Michael Jackson’s Ghosts

With Halloween/Reformation Day almost here, what better time to revisit Michael Jackson’s 1996 little-seen opus […]

David Zahl / 10.28.10

With Halloween/Reformation Day almost here, what better time to revisit Michael Jackson’s 1996 little-seen opus Ghosts? Conceived as a Thriller-style mini-movie (or maxi-video), the 40-minute “horror” piece never really saw the light of day, and remains unavailable on DVD. Thank God for youtube! Thank God also for Nathan Rabin of The A/V Club, who just published a masterful look at this HIStory-era curio, in an excerpt from his terrific new book, My Year of Flops. If you’ve never seen Ghosts, I commend it to you for three reasons: 1. It’s Michael Jackson 2. The Stan Winston-effects are really something to see and 3. The song “Ghosts” is one of his greatest paranoia anthems, sadly relegated to 1997’s (excellent) Blood On The Dance Floor EP. That said, don’t get your expectations too high. It’s so strange and leaden that you may not be able to watch all the way through (I pity you). I’ve included a bunch of Rabin’s comments, many of which are highly illuminating:

By removing his skin, Jackson’s ghoulish pied piper does what the famously self-loathing singer seemed to have spent his entire adult life trying to do.

By 1996, Jackson wrestled constantly with the ghost of his early glory, success, and beauty. What do you do for an encore when you release the world’s most successful album and become the world’s most famous man? So it seems foolhardy to burden “Ghosts” with a conceit and makeup design that shamelessly recycles Thriller. There’s even a ghoul in a red leather jacket that seems like a counterproductive homage to Jackson’s greatest music-video triumph. Instead of reminding audiences of Jackson’s past, it just ends up underlining how far he’s fallen.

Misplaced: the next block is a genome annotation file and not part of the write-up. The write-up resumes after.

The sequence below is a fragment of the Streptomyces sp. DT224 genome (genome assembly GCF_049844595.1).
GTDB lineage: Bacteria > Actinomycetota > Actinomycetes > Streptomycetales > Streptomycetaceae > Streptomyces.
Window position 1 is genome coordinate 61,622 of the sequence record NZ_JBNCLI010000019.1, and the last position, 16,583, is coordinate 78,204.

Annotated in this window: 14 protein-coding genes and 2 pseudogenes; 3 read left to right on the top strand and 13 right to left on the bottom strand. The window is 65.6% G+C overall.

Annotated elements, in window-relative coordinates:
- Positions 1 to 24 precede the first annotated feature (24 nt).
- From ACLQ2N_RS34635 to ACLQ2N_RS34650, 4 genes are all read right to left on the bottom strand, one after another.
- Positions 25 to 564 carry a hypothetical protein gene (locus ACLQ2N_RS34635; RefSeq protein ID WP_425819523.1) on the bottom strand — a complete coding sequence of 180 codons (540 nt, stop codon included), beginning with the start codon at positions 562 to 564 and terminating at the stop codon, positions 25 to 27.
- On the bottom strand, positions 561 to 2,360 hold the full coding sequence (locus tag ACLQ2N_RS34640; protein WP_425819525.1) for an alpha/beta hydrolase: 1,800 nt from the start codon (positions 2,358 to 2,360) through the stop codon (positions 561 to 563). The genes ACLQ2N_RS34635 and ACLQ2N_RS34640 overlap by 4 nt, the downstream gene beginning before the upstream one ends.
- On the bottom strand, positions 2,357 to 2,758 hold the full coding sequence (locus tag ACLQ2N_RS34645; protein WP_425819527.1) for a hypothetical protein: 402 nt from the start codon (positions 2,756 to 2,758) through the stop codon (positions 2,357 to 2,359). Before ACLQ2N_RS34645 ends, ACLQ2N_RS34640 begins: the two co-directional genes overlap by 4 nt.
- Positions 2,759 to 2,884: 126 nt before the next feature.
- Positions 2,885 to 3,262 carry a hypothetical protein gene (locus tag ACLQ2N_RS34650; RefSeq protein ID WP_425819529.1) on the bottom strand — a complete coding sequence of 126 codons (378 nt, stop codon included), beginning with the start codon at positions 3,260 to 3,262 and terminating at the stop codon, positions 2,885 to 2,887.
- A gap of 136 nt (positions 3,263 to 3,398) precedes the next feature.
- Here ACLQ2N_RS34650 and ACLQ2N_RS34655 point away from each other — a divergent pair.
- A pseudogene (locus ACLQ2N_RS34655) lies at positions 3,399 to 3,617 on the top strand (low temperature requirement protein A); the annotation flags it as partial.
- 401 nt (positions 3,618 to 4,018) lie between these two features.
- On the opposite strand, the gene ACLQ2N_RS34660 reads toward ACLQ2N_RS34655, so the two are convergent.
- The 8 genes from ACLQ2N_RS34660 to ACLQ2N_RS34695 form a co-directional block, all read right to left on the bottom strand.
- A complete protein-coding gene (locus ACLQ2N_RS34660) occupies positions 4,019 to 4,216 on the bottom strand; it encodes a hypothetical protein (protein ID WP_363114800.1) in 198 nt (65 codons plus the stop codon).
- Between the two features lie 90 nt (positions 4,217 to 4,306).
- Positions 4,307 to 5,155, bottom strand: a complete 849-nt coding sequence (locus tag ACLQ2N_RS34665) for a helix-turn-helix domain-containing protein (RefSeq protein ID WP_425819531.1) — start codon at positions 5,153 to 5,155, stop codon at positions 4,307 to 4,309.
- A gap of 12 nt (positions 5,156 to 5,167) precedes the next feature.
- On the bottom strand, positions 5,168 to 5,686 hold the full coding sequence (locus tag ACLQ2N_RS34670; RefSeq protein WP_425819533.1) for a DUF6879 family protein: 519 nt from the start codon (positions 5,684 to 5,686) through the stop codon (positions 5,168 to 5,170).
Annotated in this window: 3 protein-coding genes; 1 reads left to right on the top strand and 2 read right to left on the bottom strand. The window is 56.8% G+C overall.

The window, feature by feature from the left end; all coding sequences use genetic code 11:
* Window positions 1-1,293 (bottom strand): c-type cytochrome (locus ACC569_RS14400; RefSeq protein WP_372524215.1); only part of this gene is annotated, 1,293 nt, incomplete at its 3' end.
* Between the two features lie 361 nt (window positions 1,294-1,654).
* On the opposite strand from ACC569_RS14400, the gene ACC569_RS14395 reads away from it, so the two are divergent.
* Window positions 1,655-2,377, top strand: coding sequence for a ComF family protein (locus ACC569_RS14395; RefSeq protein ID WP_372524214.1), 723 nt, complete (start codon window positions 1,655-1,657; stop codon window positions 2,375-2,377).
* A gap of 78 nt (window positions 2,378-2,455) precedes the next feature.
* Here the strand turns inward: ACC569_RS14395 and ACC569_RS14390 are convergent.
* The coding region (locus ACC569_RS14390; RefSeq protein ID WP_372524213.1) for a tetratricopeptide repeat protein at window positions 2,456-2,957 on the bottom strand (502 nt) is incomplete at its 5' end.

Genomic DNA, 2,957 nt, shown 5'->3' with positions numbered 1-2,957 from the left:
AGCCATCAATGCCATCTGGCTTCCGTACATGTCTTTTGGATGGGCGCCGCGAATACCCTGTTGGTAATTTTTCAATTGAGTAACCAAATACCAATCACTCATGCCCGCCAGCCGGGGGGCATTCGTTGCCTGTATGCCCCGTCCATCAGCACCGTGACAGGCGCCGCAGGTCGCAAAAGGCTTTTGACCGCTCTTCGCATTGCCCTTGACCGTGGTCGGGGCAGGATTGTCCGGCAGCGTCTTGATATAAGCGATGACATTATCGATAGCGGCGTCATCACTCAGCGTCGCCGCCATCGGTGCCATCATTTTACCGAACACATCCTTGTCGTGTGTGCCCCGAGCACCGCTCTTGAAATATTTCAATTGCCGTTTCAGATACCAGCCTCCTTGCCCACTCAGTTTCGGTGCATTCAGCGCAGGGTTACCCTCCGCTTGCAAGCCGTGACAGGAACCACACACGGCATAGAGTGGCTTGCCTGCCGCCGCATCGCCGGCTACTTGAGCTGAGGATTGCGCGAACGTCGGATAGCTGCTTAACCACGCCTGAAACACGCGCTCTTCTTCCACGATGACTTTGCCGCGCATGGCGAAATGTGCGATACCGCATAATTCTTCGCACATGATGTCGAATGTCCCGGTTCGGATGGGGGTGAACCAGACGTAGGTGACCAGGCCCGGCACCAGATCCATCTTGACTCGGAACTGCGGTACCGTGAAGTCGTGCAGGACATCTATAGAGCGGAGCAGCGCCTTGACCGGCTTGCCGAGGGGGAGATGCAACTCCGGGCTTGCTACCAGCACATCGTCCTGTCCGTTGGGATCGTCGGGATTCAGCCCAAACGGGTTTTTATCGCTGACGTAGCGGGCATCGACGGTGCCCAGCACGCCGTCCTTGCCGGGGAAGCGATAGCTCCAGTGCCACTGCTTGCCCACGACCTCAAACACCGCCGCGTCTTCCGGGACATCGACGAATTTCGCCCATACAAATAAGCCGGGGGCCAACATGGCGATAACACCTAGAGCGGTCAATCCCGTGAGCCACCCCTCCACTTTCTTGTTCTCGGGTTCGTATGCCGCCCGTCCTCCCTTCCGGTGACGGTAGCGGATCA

In his public appearances, Jackson was often reduced to playing a spacy, distracted Peter Pan, but in his songs and dancing, he could be angry, sexual, paranoid, and filled with rage. He could be a man instead of an overgrown boy. As a human being, Jackson was never particularly convincing, in movies or in life. Yet as a dancing skeleton, he seems to have achieved a strange state of Zen. An icon who desperately wanted to slip out of his skin and become anyone else seems weirdly at home playing a terrifying beastie with no complicated skin to slip out of.

Though the screenplay is credited to Stan Winston and Mick Garris (who share story credits with Jackson and Stephen King) the film really seems to have been written by Jackson’s wounded inner child. Actually, everything in Jackson’s career seems to have originated deep within his wounded inner child, who called all the shots; the sad, self-destructive, confused adult couldn’t complete. It was Jackson’s blessing and curse to finally get revenge for childhood slights through adult self-mythologizing; it’s all too easy to imagine The Mayor’s lines in the mouths of Jackson’s older brothers, or neighborhood bullies, during his traumatic Jackson 5 days.

What might have seemed innocent in the recent aftermath of Thriller seemed self-indulgent and morbid in ways Jackson and his collaborators never envisioned.

“Michael Jackson’s Ghosts” feels like an emotional autobiography as well, a phantasmagorical glimpse into the subjective experience of a man who always felt like an outsider, even in his own skin.

If you’d rather not wade through all 40 minutes, here’s the 4 minute video for “Ghosts”: